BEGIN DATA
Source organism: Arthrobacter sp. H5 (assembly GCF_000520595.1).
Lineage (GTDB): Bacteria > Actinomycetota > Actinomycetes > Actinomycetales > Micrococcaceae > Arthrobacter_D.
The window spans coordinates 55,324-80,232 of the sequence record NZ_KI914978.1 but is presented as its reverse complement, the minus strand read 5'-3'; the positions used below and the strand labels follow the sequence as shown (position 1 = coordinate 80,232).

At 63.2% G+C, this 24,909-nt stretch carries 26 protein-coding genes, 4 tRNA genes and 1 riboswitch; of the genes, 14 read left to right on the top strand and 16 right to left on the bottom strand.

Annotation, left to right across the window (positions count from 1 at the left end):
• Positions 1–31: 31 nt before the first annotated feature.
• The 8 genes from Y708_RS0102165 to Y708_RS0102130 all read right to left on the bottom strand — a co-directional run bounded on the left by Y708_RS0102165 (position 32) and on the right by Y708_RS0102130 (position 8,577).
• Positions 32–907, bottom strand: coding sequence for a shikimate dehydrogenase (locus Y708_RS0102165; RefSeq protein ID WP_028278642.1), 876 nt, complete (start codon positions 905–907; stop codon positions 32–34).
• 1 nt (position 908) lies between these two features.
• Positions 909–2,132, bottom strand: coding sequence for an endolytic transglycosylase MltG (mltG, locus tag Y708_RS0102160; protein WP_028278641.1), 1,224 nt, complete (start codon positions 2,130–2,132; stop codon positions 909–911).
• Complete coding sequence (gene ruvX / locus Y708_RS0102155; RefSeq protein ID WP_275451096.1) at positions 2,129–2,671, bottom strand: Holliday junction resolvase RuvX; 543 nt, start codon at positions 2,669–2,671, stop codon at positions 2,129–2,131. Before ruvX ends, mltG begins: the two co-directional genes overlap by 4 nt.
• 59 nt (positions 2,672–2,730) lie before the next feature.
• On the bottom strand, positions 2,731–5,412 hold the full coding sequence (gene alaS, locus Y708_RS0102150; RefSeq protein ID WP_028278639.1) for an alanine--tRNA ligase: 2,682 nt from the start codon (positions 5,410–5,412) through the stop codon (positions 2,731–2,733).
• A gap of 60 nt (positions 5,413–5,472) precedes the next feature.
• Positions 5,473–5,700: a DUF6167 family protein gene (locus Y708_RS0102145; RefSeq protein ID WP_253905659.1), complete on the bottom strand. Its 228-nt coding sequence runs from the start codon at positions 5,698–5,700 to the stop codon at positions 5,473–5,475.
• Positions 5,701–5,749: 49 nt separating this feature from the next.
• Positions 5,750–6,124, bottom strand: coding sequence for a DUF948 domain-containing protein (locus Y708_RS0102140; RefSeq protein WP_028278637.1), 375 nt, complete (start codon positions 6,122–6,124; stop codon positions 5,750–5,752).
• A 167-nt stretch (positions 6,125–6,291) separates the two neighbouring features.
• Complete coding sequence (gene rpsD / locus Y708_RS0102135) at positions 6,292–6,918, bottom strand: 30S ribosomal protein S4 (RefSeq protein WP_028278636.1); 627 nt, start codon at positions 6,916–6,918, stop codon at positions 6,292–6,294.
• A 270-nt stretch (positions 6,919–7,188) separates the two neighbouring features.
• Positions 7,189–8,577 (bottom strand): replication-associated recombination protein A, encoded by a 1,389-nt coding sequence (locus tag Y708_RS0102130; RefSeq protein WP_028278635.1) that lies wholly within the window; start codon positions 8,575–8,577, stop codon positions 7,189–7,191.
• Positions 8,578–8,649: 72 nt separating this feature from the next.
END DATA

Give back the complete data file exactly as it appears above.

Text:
Source organism: Arthrobacter sp. H5 (assembly GCF_000520595.1).
Lineage (GTDB): Bacteria > Actinomycetota > Actinomycetes > Actinomycetales > Micrococcaceae > Arthrobacter_D.
The window spans coordinates 55,324-80,232 of the sequence record NZ_KI914978.1 but is presented as its reverse complement, the minus strand read 5'-3'; the positions used below and the strand labels follow the sequence as shown (position 1 = coordinate 80,232).

At 63.2% G+C, this 24,909-nt stretch carries 26 protein-coding genes, 4 tRNA genes and 1 riboswitch; of the genes, 14 read left to right on the top strand and 16 right to left on the bottom strand.

Annotation, left to right across the window (positions count from 1 at the left end):
• Positions 1–31: 31 nt before the first annotated feature.
• The 8 genes from Y708_RS0102165 to Y708_RS0102130 all read right to left on the bottom strand — a co-directional run bounded on the left by Y708_RS0102165 (position 32) and on the right by Y708_RS0102130 (position 8,577).
• Positions 32–907, bottom strand: coding sequence for a shikimate dehydrogenase (locus Y708_RS0102165; RefSeq protein ID WP_028278642.1), 876 nt, complete (start codon positions 905–907; stop codon positions 32–34).
• 1 nt (position 908) lies between these two features.
• Positions 909–2,132, bottom strand: coding sequence for an endolytic transglycosylase MltG (mltG, locus tag Y708_RS0102160; protein WP_028278641.1), 1,224 nt, complete (start codon positions 2,130–2,132; stop codon positions 909–911).
• Complete coding sequence (gene ruvX / locus Y708_RS0102155; RefSeq protein ID WP_275451096.1) at positions 2,129–2,671, bottom strand: Holliday junction resolvase RuvX; 543 nt, start codon at positions 2,669–2,671, stop codon at positions 2,129–2,131. Before ruvX ends, mltG begins: the two co-directional genes overlap by 4 nt.
• 59 nt (positions 2,672–2,730) lie before the next feature.
• On the bottom strand, positions 2,731–5,412 hold the full coding sequence (gene alaS, locus Y708_RS0102150; RefSeq protein ID WP_028278639.1) for an alanine--tRNA ligase: 2,682 nt from the start codon (positions 5,410–5,412) through the stop codon (positions 2,731–2,733).
• A gap of 60 nt (positions 5,413–5,472) precedes the next feature.
• Positions 5,473–5,700: a DUF6167 family protein gene (locus Y708_RS0102145; RefSeq protein ID WP_253905659.1), complete on the bottom strand. Its 228-nt coding sequence runs from the start codon at positions 5,698–5,700 to the stop codon at positions 5,473–5,475.
• Positions 5,701–5,749: 49 nt separating this feature from the next.
• Positions 5,750–6,124, bottom strand: coding sequence for a DUF948 domain-containing protein (locus Y708_RS0102140; RefSeq protein WP_028278637.1), 375 nt, complete (start codon positions 6,122–6,124; stop codon positions 5,750–5,752).
• A 167-nt stretch (positions 6,125–6,291) separates the two neighbouring features.
• Complete coding sequence (gene rpsD / locus Y708_RS0102135) at positions 6,292–6,918, bottom strand: 30S ribosomal protein S4 (RefSeq protein WP_028278636.1); 627 nt, start codon at positions 6,916–6,918, stop codon at positions 6,292–6,294.
• A 270-nt stretch (positions 6,919–7,188) separates the two neighbouring features.
• Positions 7,189–8,577 (bottom strand): replication-associated recombination protein A, encoded by a 1,389-nt coding sequence (locus tag Y708_RS0102130; RefSeq protein WP_028278635.1) that lies wholly within the window; start codon positions 8,575–8,577, stop codon positions 7,189–7,191.
• Positions 8,578–8,649: 72 nt separating this feature from the next.